In an interview with the leading Swiss daily 'Neue Zürcher Zeitung' published on 3 February 2016, World Jewish Congress Ronald S. Lauder gives his views on how Switzerland should deal with Nazi-looted art.
Interview by Luzi Bernet and Philipp Meier
The president of the World Jewish Congress criticizes how Switzerland is dealing with looted art. Ahead of a lecture in Zurich before Jewish community members and art experts, he granted an interview to NZZ.
NZZ: Why did you choose Zurich as the venue for your speech about looted art? Do you see reasons to take action here in particular?
LAUDER: Not especially in Zurich, but in Switzerland. Take the Gurlitt collection. The fact that Bern accepted this trove is crazy. It is in fact not a valuable collection. Apart from a few paintings it mainly consists of prints and drawings. Bern just didn’t look at it carefully enough. Imagine it would be called the Heinrich Himmler Collection – would Bern have accepted that as well? Hardly.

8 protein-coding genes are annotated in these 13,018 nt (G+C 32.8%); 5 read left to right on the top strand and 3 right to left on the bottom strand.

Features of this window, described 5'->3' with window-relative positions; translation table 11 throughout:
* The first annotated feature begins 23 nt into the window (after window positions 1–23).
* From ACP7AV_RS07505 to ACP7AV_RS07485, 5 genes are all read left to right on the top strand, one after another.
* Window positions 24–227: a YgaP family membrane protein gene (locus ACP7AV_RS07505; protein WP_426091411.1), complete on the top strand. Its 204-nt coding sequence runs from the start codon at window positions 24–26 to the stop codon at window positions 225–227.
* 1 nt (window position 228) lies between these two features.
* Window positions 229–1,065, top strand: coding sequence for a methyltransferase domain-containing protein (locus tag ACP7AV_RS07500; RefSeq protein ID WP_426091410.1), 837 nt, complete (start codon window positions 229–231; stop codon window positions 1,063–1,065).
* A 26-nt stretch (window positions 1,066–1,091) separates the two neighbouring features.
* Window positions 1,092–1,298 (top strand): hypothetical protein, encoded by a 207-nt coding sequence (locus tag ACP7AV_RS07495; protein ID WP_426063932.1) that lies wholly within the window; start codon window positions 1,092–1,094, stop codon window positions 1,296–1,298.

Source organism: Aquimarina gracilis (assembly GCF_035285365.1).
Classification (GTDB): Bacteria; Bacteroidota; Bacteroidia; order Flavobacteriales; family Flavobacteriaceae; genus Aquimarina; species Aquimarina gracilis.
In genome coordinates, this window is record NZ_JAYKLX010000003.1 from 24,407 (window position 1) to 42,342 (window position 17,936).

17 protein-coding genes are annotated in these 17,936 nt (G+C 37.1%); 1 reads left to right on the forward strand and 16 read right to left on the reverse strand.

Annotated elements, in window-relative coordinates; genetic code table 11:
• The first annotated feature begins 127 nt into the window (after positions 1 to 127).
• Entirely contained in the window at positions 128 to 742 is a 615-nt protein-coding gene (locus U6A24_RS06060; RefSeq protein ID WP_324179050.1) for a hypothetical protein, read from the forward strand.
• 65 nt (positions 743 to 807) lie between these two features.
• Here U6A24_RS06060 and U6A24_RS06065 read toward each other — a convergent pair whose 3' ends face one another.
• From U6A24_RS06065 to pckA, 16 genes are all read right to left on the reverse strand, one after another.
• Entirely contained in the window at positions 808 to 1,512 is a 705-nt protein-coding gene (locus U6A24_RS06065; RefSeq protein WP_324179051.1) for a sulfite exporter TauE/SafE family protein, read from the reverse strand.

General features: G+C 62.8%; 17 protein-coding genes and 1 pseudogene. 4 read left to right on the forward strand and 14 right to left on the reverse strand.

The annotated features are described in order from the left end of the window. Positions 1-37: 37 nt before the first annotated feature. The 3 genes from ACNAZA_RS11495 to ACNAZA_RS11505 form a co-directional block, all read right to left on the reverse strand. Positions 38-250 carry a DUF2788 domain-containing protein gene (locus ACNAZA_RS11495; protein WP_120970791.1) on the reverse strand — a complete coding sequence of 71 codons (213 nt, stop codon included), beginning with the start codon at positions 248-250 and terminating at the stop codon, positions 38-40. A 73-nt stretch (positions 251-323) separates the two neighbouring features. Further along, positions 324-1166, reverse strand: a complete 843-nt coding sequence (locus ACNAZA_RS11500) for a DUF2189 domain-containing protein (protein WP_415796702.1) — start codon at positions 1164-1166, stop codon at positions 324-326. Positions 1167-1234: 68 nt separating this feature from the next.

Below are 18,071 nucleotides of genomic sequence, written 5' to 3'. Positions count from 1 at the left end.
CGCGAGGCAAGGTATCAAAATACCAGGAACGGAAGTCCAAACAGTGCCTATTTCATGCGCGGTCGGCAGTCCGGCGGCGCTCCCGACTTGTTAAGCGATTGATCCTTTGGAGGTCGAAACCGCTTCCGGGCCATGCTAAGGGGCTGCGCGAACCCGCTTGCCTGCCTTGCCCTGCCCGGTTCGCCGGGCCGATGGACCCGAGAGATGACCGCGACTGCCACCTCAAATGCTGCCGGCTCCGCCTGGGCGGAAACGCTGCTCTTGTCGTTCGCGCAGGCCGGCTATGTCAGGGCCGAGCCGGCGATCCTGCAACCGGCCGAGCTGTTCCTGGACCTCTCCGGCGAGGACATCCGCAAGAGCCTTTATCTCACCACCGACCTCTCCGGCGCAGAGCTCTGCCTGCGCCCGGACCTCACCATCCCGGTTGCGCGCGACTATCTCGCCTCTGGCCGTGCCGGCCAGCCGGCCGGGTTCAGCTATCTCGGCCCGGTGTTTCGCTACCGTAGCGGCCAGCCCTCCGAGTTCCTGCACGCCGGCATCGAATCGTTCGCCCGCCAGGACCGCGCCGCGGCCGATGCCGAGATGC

NZZ: Do you know examples for art works in Swiss collections or museums that have not been properly checked?
LAUDER: The auction house Fischer, during the Nazi time, held 47 auctions of stolen art. We can only guess that most of it is still in Switzerland, probably also in the storage rooms of some Swiss museums. The question is now what the museums should do with it. If a private persons wants to sell such a work, the provenance question will arise.
I don’t want to conduct a witch hunt. We don’t want to know what private people have on their walls. This is about sitting down and thinking calmly what Switzerland can do to catch up with the rest of the world when it comes to provenance research. Most countries have done their job in that respect.
NZZ: Switzerland makes a distinction between looted art and flight goods. Is this distinction appropriate?